How Are the Youngsters Coping with the COVID Viral Summer?

By: Sheila Kun RN, BSN, MS, CPN, FCCP
Salesian Cooperator

The research data from China on depression and anxiety of youth from 12-18 are still very vivid in my minds; 30 to 40% of the participants reported depression and anxiety. Hence I was seeking answers from you regarding the solutions to these emotional issues. Since I have yet heard from my Salesian Families, I resorted to ask someone who is not a Salesian, but raised by Salesians, my son –Aden. Here is what he wrote to me. (Aden has two sons Aaron and Brandon, both just turned 14 and 10 in August.)

Aaron was able to maintain a school routine with on-line learning.  They started classes on March 17th with classes from 8am to 1pm. So, he really did not suffer and withdraws from his normal school routine since he had homework, classes and google/zoom meetings.  In fact, he was still doing homework the night he technically graduated in late May.

I think the transition is also easier with a sibling to engage and play with.  He has been playing videogames (Minecraft) and swimming with his younger brother.  In fact, both kids remark they like quarantine.  I think it also helps that both parents are at home and there is no stress from a health or economic perspective at home.

Since Aaron has access to wifi/internet, he can communicate with his friends via social media (they text via Instagram) and also play on-line video games on their Xbox where there is a live chat function.

Brandon, though not a teen, is doing better with social interaction.  He’s at the 3rd week of his summer camp at school.  He is not fond of zoom meetings and this week there was programming for our Berkeley camp, Lair of the Golden Bear.  Last night there was Disco Bingo where you have bingo cards with participants in disco attire and music.  He quickly disengaged.  Not the same in his estimation.  His feedback about school camp was he thought it was not going to be fun, but he is having a great time hanging out with his friends.  Due to the new orders, the camp changed their hours from 9am – 4pm to 8am – 1pm with all activities being outdoors.  Brandon will not have a normal basketball practice with his teammates, but Susan and I have decided to hire his coach for personal training to continue his skills development.  Again, an option when you have resources.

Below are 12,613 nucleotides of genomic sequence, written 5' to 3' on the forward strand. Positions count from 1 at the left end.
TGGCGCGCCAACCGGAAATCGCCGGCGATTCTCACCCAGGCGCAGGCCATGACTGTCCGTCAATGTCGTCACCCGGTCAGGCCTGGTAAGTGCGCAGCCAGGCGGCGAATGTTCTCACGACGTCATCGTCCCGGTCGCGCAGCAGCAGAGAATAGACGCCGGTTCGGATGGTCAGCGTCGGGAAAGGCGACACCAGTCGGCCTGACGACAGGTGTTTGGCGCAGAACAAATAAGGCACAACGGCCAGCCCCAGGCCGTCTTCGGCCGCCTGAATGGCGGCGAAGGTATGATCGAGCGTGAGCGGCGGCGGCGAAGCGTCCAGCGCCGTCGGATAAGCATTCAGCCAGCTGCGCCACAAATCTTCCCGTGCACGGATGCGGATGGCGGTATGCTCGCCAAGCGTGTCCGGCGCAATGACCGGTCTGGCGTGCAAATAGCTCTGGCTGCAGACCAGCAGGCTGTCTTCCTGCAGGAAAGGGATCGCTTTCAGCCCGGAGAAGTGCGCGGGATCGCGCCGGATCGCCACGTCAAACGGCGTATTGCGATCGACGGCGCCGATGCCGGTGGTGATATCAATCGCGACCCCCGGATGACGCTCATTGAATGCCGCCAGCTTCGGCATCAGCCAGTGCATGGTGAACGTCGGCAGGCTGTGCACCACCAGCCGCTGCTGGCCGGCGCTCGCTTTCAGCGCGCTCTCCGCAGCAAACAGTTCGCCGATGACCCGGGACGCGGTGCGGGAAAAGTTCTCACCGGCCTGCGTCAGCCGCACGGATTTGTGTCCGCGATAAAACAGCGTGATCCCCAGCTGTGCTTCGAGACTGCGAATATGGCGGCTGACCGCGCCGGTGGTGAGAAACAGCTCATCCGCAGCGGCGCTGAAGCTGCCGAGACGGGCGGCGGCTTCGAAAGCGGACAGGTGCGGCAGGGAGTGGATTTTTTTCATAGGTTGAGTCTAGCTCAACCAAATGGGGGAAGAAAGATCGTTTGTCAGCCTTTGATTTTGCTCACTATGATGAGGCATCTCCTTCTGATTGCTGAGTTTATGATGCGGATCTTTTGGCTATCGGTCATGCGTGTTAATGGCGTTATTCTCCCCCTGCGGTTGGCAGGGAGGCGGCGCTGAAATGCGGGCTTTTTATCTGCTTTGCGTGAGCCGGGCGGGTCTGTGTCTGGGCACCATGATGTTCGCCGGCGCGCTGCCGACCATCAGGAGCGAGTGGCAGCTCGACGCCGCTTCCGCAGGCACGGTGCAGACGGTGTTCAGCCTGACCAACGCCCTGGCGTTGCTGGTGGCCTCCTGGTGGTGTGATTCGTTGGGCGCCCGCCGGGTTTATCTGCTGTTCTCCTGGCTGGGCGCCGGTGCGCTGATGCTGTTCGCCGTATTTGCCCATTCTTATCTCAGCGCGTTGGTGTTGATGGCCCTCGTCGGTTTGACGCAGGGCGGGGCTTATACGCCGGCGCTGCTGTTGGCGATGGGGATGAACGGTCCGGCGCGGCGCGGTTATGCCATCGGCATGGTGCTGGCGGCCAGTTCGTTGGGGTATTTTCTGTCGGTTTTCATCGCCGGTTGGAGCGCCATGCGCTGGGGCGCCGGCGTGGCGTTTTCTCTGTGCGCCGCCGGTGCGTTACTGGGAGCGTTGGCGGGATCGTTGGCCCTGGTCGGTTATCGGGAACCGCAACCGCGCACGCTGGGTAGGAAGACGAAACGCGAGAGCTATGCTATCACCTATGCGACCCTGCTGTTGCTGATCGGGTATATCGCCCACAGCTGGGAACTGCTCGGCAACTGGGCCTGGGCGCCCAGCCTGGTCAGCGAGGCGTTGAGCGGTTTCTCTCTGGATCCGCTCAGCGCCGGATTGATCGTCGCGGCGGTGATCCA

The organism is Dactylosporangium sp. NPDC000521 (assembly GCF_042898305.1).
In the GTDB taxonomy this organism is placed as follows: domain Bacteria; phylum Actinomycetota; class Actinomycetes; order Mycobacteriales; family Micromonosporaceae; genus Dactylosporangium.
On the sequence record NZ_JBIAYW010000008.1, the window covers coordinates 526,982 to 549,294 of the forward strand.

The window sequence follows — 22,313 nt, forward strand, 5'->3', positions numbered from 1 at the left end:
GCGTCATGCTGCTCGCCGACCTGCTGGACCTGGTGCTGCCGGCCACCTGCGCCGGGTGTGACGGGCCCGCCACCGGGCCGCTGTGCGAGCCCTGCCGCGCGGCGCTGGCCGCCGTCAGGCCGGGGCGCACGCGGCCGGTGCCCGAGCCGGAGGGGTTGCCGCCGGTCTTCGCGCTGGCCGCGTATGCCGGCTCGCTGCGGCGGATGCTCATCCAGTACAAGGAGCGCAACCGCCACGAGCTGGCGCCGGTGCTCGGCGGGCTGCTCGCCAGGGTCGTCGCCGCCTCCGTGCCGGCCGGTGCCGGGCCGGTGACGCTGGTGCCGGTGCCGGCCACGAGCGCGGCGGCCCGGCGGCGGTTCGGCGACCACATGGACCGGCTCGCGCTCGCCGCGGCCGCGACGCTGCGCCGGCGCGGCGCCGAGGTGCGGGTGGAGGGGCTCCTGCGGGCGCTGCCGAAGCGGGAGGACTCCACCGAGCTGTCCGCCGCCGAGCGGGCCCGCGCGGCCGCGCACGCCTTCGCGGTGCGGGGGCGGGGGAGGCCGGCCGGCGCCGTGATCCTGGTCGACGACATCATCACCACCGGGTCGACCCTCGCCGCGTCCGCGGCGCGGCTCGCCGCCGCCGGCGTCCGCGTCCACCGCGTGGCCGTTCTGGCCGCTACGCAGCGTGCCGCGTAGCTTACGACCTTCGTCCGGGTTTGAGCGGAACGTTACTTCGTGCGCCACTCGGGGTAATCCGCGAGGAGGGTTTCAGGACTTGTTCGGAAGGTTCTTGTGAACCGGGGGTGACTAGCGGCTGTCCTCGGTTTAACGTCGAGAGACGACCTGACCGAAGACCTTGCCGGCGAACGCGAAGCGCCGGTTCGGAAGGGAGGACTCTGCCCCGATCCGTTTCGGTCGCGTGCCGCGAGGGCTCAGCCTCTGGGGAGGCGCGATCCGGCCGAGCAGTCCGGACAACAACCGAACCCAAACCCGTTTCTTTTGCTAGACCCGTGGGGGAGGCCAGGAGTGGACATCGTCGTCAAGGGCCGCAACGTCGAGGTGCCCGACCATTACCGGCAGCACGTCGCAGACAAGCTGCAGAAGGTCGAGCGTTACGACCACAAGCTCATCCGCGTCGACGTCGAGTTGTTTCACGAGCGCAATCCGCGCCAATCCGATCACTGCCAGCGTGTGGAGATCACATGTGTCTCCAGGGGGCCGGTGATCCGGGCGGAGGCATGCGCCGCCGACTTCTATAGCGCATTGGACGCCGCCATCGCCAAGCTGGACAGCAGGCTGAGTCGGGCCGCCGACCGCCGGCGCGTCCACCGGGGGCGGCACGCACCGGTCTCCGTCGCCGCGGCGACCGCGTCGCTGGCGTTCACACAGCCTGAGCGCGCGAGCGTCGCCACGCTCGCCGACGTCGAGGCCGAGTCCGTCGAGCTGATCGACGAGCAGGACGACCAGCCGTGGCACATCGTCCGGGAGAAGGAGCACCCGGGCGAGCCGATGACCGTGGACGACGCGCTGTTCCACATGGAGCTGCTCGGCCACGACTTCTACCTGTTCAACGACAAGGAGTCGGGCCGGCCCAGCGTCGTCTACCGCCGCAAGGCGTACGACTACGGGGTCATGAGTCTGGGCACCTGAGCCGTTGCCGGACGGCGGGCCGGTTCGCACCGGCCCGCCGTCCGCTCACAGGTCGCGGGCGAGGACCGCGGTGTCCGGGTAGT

Picture1Everyone is adjusting but this time has allowed the boys to explore new things.  Brandon is an avid gardener and this week we will be learning how to ride bikes.  Aaron is completing more tasks for Boy Scouts and will have completed two merit badges towards his Eagle in a week and also helping out a lot more around the house as a result of participating in the Family Life merit badge program.

Overall, the boys are doing well.  I feel like the pandemic or any difficult situation does not necessarily “build” character.  It reveals what you are made of.  I think the kids are grateful for being at home given all the creature comforts: wifi, media, yummy meals and a pool.

Aden is right; the boys are fortunate with resources and parents to support them at home. I cannot help to think of families who are struggling with income, and health issues. I would love to hear what your stories are.

Your homework assignment from the Care Ministry this week: report innovative strategies when working with families in need.

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